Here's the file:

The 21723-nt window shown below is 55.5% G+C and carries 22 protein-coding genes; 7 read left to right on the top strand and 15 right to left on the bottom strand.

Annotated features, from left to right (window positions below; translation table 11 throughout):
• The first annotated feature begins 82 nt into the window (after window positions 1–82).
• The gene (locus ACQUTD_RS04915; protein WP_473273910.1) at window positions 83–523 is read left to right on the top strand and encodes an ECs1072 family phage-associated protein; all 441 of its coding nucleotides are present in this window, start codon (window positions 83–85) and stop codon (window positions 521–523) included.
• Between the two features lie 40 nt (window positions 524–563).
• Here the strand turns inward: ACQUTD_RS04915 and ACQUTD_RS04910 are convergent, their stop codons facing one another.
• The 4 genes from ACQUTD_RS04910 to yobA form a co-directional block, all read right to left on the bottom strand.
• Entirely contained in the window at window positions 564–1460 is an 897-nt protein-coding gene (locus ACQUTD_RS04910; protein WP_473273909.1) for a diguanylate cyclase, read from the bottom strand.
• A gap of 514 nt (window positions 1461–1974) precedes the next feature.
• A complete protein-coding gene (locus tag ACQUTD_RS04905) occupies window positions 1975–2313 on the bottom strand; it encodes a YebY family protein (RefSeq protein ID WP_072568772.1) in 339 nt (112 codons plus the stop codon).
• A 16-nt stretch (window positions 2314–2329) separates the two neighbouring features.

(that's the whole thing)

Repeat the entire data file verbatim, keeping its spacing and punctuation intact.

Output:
The 21723-nt window shown below is 55.5% G+C and carries 22 protein-coding genes; 7 read left to right on the top strand and 15 right to left on the bottom strand.

Annotated features, from left to right (window positions below; translation table 11 throughout):
• The first annotated feature begins 82 nt into the window (after window positions 1–82).
• The gene (locus ACQUTD_RS04915; protein WP_473273910.1) at window positions 83–523 is read left to right on the top strand and encodes an ECs1072 family phage-associated protein; all 441 of its coding nucleotides are present in this window, start codon (window positions 83–85) and stop codon (window positions 521–523) included.
• Between the two features lie 40 nt (window positions 524–563).
• Here the strand turns inward: ACQUTD_RS04915 and ACQUTD_RS04910 are convergent, their stop codons facing one another.
• The 4 genes from ACQUTD_RS04910 to yobA form a co-directional block, all read right to left on the bottom strand.
• Entirely contained in the window at window positions 564–1460 is an 897-nt protein-coding gene (locus ACQUTD_RS04910; protein WP_473273909.1) for a diguanylate cyclase, read from the bottom strand.
• A gap of 514 nt (window positions 1461–1974) precedes the next feature.
• A complete protein-coding gene (locus tag ACQUTD_RS04905) occupies window positions 1975–2313 on the bottom strand; it encodes a YebY family protein (RefSeq protein ID WP_072568772.1) in 339 nt (112 codons plus the stop codon).
• A 16-nt stretch (window positions 2314–2329) separates the two neighbouring features.